Farmers Journal Land Report notes spike in Kilkenny & Waterford prices
Land prices in Waterford rose by 23% during 2018, representing a year-on-year per acre (ac) price increase of €10,450, according to the Irish Famers’ Journal’s Annual Agricultural Land Price Report. “The price jump is significant ands represents the third greatest price increase behind Kilkenny and Dublin last year,” the report notes, adding that land supply in the county has been “consistently low”.
According to the Farmers’ Journal: “However, it doubled last year. Almost 1,500ac incorporating 27 farms were offered in 2018, compared with 823ac the year previous. Interestingly, of the 27 farms offered, 66%, or 18, were over 40ac. Waterford also had the third-fewest public auctions recorded in 2018 with four, behind Kerry (3) and Donegal (1). Only one of these sold under the hammer; a 60ac farm near Tallow, which made €600,000, or €10,000/ac.”
Some 56% of the farms offered for sale in Waterford were between 40 and 99ac, while 33% of holdings were under 40 acres. At the top end of the scale, just 4% of farms offered were in excess of 200ac, with the remaining 7% cent ranging between 100 and 199ac.
Dairy farmers accounted for 38% of all sales, followed by Beef on 31%, with the remaining 31 per cent pretty much evenly split between Business, Mixed and Equine (all 8%) and Tillage on 7%. Meanwhile, neighbouring Kilkenny experienced a second successive year of increased farm land supply “while land values increased (by) 29%. Competition between strong farmers underpinned what was a buoyant market”. The average land price in Kilkenny during 2018 stood at €12,437 per acre, a significant increase on the €9,648 tally recorded in 2017. The report states: “It is the first year since 2015 that prices have risen above €11,000/ac, having hovered around €10,000/ac since then. Prices in the county ranged from €4,000/ac to €29,240/ac. most were exceptionally strong, with 24 achieving over €11,000/ac. Of the 46 public auctions, 50% sold under the hammer with the majority of those withdrawn (52%) selling after auction.”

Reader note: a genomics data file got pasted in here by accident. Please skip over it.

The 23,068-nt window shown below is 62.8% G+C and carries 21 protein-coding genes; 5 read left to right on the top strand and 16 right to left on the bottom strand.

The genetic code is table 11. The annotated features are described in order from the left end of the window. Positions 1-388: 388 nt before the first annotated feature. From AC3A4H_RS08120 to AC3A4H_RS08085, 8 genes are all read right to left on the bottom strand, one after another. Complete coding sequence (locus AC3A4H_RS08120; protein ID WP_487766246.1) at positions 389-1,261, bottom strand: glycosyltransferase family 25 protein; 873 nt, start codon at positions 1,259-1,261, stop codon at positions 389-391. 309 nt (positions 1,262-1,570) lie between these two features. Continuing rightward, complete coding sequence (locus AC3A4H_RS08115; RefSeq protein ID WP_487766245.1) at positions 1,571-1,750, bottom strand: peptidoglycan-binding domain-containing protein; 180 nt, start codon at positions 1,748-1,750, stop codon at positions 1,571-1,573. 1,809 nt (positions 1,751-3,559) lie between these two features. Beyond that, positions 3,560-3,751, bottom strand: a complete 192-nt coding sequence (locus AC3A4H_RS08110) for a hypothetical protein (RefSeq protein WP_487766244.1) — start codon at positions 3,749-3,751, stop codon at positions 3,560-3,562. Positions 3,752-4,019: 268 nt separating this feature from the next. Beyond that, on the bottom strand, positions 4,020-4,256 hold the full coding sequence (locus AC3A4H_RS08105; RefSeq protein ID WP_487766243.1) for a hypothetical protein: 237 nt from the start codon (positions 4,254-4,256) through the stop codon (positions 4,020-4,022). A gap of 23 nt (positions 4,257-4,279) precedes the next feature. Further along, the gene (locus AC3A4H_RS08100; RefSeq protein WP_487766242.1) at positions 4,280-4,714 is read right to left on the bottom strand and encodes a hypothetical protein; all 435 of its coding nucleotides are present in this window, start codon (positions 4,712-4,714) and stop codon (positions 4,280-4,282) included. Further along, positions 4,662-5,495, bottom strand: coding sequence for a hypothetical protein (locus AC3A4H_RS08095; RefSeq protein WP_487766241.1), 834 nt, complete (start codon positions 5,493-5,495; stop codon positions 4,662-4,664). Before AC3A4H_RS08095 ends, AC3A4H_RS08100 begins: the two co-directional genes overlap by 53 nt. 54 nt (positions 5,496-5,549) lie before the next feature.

The Journal noted the highlight of the Kilkenny year (as well as the South East) in terms of sold farmland: “the reported sale of Castletown Cox (near Owning in South Kilkenny) on 513ac for around €20m back in April 2018. The substantial estate was believed to have been bought by an international buyer. Another significant sale was for the 72ac residential farm at Danesfort, which sold at auction for €1.75m for a beef farmer.” With a total of 3,390 acres offered for sale last year, 65% of those farms placed on the marker consisted of 40 or less ac. Some 30% of the farms consisted of between 40 and 99ac, with 4% of those farms sized between 100 and 199ac, and just a single per cent representing a holding in excess of 200ac.
Once again, Dairy farmers were the busiest buyers of land in Kilkenny (33%), followed by Beef (29%), Mixed (mostly tillage and/or beef and dairy: 13%), Other (11%), Business (9%) and Equine (5%).
Meanwhile in Wexford, the average price per sold acre in 2018 came to €11,266, a slight increase on the previous year’s figure of €10,970. “Supply fell in Wexford for the second consecutive year. Having almost halved in 2017, it dropped a further 18% last year. In terms of method sale, Wexford offered more land via public auctions in 2018 that it did by private auctions in 2018 than it did by private treaty. It was one of just five counties (Meath, Kilkenny, Louth and Wicklow were the others) that did so. The auction room saw a great deal of success last year. Of the 33 auctions, 66% sold under the hammer, with a further five selling after being withdrawn. This brings the total success rate at auction to over 80%, one of the highest in Ireland.”
The average price of Irish agricultural land last came to €9,072, with values increasing in 12 counties and decreasing in the State’s remaining 14. According to Report Editor Anthony Jordan: “In Kilkenny, the presence of strong dairy, tillage and beef farmers in the market drove prices up to just under €12,000/ac…In areas dominated by dairy, the market was livelier. North Cork, South Tipperary, parts of Carlow, North Wexford, parts of Kildare and Dublin saw the most vibrant land market in 2018.” Speaking of Tipperary, the average land price across the county came to €10,904 (up four per cent on 2017), with last year’s land offering of 4,788ac representing a three per cent (3%) decrease on the previous year’s figure (4,933ac).
“Often, €300,000 is the point where many farms struggle to sell, especially in counties where buyers are traditionally not as strong. Tipperary had 33 farms that sold over this price last year, as well as eight farms that sold for over €1m. One of the most interesting statistics is the disparity between what was paid for farms under 40ac and farms over 40ac. The farms over 40ac commanded a much greater average price (€11,895/ac) than farms below 40ac (€9,960/ac). This is the greatest disparity of this kind in Ireland. Furthermore, 57% of larger farms sold, compared with 52% of smaller farms.”
Assessing the overall picture, Anthony Jordan writes: “The best single word to describe the Irish land market in 2018 was inconsistent. Depending on what land agent you speak with, there is a different perspective…Factors such as location, access to finance, expectations and land quality, to name but a few, all play their part in the sale of land. These variables then give rise to the inconsistencies in the responses from land agents.”